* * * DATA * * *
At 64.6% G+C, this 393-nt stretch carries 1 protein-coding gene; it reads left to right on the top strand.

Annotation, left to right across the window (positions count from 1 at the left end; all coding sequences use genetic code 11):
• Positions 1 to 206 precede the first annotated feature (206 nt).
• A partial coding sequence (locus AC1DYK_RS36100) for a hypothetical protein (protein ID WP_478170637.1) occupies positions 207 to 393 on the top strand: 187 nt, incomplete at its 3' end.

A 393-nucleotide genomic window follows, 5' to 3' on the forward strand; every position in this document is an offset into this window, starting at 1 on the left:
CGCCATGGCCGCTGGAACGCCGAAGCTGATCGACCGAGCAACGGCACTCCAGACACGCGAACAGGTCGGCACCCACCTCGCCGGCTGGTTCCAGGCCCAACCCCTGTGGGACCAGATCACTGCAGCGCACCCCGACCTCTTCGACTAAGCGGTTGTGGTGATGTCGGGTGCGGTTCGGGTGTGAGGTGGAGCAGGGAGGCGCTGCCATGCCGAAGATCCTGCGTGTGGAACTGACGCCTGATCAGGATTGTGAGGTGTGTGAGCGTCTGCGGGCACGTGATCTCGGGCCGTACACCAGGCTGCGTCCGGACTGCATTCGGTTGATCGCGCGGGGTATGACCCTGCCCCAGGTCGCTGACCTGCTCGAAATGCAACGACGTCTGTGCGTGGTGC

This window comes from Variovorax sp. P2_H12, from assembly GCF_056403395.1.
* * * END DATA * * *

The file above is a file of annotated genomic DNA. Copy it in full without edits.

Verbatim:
At 64.6% G+C, this 393-nt stretch carries 1 protein-coding gene; it reads left to right on the top strand.

Annotation, left to right across the window (positions count from 1 at the left end; all coding sequences use genetic code 11):
• Positions 1 to 206 precede the first annotated feature (206 nt).
• A partial coding sequence (locus AC1DYK_RS36100) for a hypothetical protein (protein ID WP_478170637.1) occupies positions 207 to 393 on the top strand: 187 nt, incomplete at its 3' end.

A 393-nucleotide genomic window follows, 5' to 3' on the forward strand; every position in this document is an offset into this window, starting at 1 on the left:
CGCCATGGCCGCTGGAACGCCGAAGCTGATCGACCGAGCAACGGCACTCCAGACACGCGAACAGGTCGGCACCCACCTCGCCGGCTGGTTCCAGGCCCAACCCCTGTGGGACCAGATCACTGCAGCGCACCCCGACCTCTTCGACTAAGCGGTTGTGGTGATGTCGGGTGCGGTTCGGGTGTGAGGTGGAGCAGGGAGGCGCTGCCATGCCGAAGATCCTGCGTGTGGAACTGACGCCTGATCAGGATTGTGAGGTGTGTGAGCGTCTGCGGGCACGTGATCTCGGGCCGTACACCAGGCTGCGTCCGGACTGCATTCGGTTGATCGCGCGGGGTATGACCCTGCCCCAGGTCGCTGACCTGCTCGAAATGCAACGACGTCTGTGCGTGGTGC

This window comes from Variovorax sp. P2_H12, from assembly GCF_056403395.1.